Jamie "JWZ" Zawinski was an early Netscape employee; observing that the dotcom bubble that enriched him had gutted the San Francisco arts scene with rising rents, he sank his money into opening the DNA Lounge, which has been a San Francisco institution for nearly 20 years, and has been the location of some of the best times I've ever had in the Bay Area (including numerous EFF fundraisers).
Now, JWZ has announced that he's run out of money, having spent $5M to cover the DNA's operating losses and having launched an unsuccessful second location with a long-term, unbreakable lease.
He's appealing to the community — the thousands (hundreds of thousands?) of us who've enjoyed so many good times there — to help save the DNA. He's not sure if he's going to crowdfund, he's not had luck hiring someone to book corporate gigs and film shoots, he's willing to talk to investors or philanthropists.
But absent that, the DNA is not long for this world, and that is a brutal shame. JWZ has run it as a public service, converting it at great expense to an all-ages venue simply because he wanted it to be a place where teenagers could enjoy themselves too, hosting shows and benefits and all manner of cultural exhibitions that were purely about giving San Franciscans a place to convene, with money as a distant (and, as it turned out, difficult) afterthought.
This month, dozens of Bay Area residents died because of a fire in an Oakland venue, the Ghost Ship, which hosted events very similar to the DNA's, but without the careful, responsible proprietorship that JWZ and his staff bring to their venue. Ghost Ship is what happens when there isn't anywhere affordable and attainable for culture to take place. Cultural meeting-spots are essential to communities: it's why barn raisings and Legion Halls and the school gym loom so large in so much American folklore.
Almost two years ago, San Francisco's science fiction community came forward to save Borderlands, the city's outstanding sf bookstore — a store that, not coincidentally, is also a community hub and event space. There is a lot of money sloshing around in the Bay Area, and a lot of LGBTQ people and others who are in the direct line of fire in trumpist America. San Franciscans may rally around the club and save it — but if they don't, the city will be much poorer and less resilient at a moment when it needs all the resilience it can get.
I really don't want to have to close DNA Lounge. We have done some great things here. Not me, we. The umbrella of DNA is host to countless vibrant communities and thousands of regulars. We've had fifteen years of the most diverse, weird, interesting calendar of any venue I've ever seen. A typical month here doesn't include just bands and DJs, but comedy, lecture series, circuses, robotic exhibitions, dance performances, hair shows… We provide a home for a whole lot of truly amazing art. I'm so proud of everyone. I'm immensely grateful to our staff for making it happen. They all clearly have a lot of love for this place too, because there's no other reason someone would put up with the low pay and appalling working conditions!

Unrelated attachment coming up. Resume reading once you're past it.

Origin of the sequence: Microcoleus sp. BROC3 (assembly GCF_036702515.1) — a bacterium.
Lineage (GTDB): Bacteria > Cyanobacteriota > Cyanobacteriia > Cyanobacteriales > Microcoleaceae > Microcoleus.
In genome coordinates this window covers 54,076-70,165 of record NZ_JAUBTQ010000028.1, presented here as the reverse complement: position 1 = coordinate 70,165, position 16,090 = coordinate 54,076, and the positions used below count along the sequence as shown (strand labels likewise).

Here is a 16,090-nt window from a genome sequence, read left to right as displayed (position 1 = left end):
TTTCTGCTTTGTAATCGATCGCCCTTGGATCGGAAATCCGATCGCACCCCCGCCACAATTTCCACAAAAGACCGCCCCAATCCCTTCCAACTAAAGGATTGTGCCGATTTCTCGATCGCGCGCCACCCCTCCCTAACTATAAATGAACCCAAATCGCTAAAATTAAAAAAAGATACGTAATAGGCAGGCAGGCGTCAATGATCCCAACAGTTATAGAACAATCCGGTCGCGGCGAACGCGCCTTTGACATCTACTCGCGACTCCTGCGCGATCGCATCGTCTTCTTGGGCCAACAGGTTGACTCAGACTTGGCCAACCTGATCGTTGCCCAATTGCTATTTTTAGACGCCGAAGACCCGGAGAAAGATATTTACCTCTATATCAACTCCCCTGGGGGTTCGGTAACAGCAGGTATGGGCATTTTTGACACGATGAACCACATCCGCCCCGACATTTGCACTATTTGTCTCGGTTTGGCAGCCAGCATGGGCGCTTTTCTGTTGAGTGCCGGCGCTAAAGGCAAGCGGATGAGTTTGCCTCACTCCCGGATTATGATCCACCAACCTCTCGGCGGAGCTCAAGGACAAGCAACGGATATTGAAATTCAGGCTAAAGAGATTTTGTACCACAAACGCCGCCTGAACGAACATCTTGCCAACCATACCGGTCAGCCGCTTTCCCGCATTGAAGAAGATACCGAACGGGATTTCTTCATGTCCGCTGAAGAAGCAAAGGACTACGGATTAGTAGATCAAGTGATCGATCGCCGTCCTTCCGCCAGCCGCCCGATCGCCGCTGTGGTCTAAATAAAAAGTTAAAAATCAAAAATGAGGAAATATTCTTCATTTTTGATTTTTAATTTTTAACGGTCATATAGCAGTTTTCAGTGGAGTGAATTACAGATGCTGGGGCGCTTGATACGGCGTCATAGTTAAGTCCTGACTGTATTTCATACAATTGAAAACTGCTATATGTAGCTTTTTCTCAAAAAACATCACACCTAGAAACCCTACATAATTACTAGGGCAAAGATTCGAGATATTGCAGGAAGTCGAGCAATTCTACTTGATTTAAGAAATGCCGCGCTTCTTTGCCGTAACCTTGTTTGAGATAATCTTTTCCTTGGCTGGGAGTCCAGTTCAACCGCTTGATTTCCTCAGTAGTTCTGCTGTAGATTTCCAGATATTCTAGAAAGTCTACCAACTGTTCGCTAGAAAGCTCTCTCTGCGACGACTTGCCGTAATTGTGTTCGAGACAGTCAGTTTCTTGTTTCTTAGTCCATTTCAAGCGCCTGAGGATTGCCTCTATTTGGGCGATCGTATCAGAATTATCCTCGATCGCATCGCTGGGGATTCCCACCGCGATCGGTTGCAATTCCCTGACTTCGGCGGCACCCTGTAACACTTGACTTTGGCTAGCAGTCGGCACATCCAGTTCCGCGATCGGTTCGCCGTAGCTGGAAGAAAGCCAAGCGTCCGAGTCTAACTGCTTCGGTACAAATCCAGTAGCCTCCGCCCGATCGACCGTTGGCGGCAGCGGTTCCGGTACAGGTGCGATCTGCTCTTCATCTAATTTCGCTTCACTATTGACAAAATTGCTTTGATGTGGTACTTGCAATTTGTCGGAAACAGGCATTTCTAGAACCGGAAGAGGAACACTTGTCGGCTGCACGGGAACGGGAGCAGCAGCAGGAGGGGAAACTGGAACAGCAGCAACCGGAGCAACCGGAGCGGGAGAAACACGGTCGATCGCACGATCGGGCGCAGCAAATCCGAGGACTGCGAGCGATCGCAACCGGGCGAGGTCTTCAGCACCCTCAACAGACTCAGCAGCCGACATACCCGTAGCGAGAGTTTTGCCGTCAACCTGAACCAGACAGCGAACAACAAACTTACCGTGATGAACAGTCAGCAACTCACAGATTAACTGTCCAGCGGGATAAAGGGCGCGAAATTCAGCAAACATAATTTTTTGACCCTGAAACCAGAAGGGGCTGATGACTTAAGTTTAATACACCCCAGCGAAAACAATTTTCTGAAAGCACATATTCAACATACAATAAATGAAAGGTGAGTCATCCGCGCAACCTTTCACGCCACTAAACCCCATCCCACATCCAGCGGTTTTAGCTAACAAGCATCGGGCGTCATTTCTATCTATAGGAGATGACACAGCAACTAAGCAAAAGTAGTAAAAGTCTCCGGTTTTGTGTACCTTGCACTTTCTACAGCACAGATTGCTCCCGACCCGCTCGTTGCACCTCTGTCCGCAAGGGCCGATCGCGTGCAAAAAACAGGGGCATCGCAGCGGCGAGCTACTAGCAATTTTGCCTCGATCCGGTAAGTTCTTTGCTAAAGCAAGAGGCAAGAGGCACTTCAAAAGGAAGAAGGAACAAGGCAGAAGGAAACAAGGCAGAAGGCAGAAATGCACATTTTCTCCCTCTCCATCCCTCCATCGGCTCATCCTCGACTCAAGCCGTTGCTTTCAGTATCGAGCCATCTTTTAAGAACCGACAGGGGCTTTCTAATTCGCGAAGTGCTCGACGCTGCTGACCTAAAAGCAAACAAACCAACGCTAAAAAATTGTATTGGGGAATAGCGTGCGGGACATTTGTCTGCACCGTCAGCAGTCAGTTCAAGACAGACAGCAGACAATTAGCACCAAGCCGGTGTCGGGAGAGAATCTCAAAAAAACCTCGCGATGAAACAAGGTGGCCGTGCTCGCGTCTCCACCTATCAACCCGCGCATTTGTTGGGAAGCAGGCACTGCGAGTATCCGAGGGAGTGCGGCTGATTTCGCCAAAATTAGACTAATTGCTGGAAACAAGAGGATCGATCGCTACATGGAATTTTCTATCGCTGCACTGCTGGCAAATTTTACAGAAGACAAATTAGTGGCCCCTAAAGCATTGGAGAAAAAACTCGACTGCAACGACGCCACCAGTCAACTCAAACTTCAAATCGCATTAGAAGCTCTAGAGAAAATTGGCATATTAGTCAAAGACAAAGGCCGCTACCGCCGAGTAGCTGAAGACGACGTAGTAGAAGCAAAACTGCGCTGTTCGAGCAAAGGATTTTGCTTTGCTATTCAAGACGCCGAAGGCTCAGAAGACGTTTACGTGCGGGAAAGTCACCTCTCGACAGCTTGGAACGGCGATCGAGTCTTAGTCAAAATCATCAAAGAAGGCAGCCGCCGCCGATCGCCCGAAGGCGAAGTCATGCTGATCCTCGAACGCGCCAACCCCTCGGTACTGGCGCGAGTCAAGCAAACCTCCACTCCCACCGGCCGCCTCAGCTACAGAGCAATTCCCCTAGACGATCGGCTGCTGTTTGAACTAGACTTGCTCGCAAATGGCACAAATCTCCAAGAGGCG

I started writing a bit calling out some of our incredibly devoted staff by name, but it's impossible to do so without the crippling horror that I'd insult someone by leaving them out, and if I didn't, this would we so long it would start looking like a memorial wall. So I'll just say that this place could not exist without the blood, sweat and tears of hundreds of people who have devoted their lives to it (and that's not just because the dark machines in the basement are literally powered by tears).
Some nights, even on nights where I'm not personally a fan of the music, I will look out over the balcony and see a room full of people moving as one, and I think, "This is what we do. This is why we did it." I try to take a mental snapshot of those moments.
I've heard from so many people over the years, customers and employees alike, that DNA Lounge has been a huge part of their lives: that they have a sense of community here, and that they feel safe here in a way that they don't anywhere else.
It's always funny, talking to different people firmly embedded in their own particular subcultures, who all see this place completely differently. To some people, DNA is "the goth club", because that's all they listen to and this is the only place they see those bands play. To others, DNA does nothing but the most brutal metal shows. To some, it is candy raves. We used to be that place that only did Deep House dance parties. I have heard actual people say with their actual mouth-holes, "I'm at Bootie, where DNA Lounge used to be".
They're all right, it's all of those things.
And in this city, historically notorious for its hostility to small businesses in general and to nightlife in particular, I think places like this need to exist. Places like this matter. The value of a thing is not its monetary cost.
Wherein DNA Lounge will be closed soon, without your help.